Changes to Dividend Tax
From 6 April this year the tax-free allowance for people who receive income from dividends will be cut from £5,000 to £2,000.
You will be affected if, for example, you receive dividends outside your individual savings account (ISA) allowance or pension.
If you are a basic-rate taxpayer you will pay 7.5%. Higher-rate taxpayers will pay 32.5% and the highest rate will be 38.1%. The Government estimates that 2.3 million people will pay more tax as a result of this change. The average additional tax bill is likely to be around £315 but, of course, many will pay more than this.
One option to avoid this additional tax bill is to transfer any dividend-paying shares that you hold into an ISA. However, this can’t be done directly. Your shares will need to be sold and bought back again inside your ISA. The process is known as ‘bed and ISA’ and costs are involved, so it’s important that you take good advice about the pros and cons of this approach.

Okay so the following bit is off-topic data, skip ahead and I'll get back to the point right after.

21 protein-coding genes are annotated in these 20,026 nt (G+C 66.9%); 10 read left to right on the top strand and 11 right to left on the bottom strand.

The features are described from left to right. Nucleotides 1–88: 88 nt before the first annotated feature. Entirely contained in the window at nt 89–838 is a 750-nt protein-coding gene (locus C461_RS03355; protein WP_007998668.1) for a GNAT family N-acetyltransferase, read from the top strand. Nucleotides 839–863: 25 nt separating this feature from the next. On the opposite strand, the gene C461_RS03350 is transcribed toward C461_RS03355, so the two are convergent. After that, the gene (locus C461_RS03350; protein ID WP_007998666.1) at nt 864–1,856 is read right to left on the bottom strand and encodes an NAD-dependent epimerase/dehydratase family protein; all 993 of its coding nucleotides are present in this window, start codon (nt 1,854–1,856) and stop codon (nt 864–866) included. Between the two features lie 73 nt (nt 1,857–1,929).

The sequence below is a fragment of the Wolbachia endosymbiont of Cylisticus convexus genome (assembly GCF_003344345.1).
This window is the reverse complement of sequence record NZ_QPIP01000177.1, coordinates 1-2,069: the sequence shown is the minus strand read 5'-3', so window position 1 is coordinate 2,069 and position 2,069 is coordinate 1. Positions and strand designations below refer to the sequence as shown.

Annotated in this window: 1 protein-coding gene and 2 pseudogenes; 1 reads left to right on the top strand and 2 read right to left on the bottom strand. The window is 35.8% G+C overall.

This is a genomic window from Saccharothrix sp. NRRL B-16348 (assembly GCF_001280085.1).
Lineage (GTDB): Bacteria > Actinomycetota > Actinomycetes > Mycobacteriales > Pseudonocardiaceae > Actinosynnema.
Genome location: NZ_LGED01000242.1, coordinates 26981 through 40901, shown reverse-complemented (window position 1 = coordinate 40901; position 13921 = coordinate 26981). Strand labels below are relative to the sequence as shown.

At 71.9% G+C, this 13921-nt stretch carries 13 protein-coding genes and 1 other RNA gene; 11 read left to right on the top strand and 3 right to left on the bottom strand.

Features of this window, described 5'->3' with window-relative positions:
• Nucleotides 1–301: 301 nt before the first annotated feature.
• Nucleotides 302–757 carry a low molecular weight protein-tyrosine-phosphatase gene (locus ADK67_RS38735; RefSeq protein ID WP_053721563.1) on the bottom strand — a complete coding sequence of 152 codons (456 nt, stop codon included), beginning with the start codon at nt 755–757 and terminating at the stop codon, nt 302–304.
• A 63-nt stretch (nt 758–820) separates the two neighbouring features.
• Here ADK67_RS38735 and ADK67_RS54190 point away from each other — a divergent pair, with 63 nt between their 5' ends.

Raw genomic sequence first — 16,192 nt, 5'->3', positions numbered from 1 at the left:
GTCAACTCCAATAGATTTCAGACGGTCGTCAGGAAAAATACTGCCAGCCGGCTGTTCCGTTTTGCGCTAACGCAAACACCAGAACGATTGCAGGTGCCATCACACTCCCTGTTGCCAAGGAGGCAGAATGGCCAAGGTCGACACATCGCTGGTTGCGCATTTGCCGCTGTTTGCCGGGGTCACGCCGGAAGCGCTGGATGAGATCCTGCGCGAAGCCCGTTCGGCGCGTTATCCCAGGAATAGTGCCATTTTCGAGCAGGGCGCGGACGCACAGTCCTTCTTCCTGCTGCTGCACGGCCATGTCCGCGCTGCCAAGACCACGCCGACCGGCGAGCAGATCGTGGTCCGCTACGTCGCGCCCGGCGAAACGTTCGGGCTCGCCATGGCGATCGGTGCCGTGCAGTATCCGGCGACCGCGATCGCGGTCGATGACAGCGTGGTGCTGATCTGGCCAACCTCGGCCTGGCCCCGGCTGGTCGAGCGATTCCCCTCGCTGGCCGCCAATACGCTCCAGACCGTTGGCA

For example, there will be dealing costs for the sale and Stamp Duty at 0.5%. If the sale value of your shares exceeds your annual allowance of £11,300 you could also be liable for Capital Gains Tax. If you are a lower rate taxpayer this will be 18% or 28% if you pay a higher rate of tax. There’s also a risk that you could sell your shares at a lower price than you can buy them back inside your ISA.
You could also consider moving your investments into pensions to take advantage of your £40,000 annual limit, depending on your current income. You might also be able to transfer assets to your wife or husband to put into an ISA or if they have an unused dividend allowance.
If you would like to know more, please contact your accountant.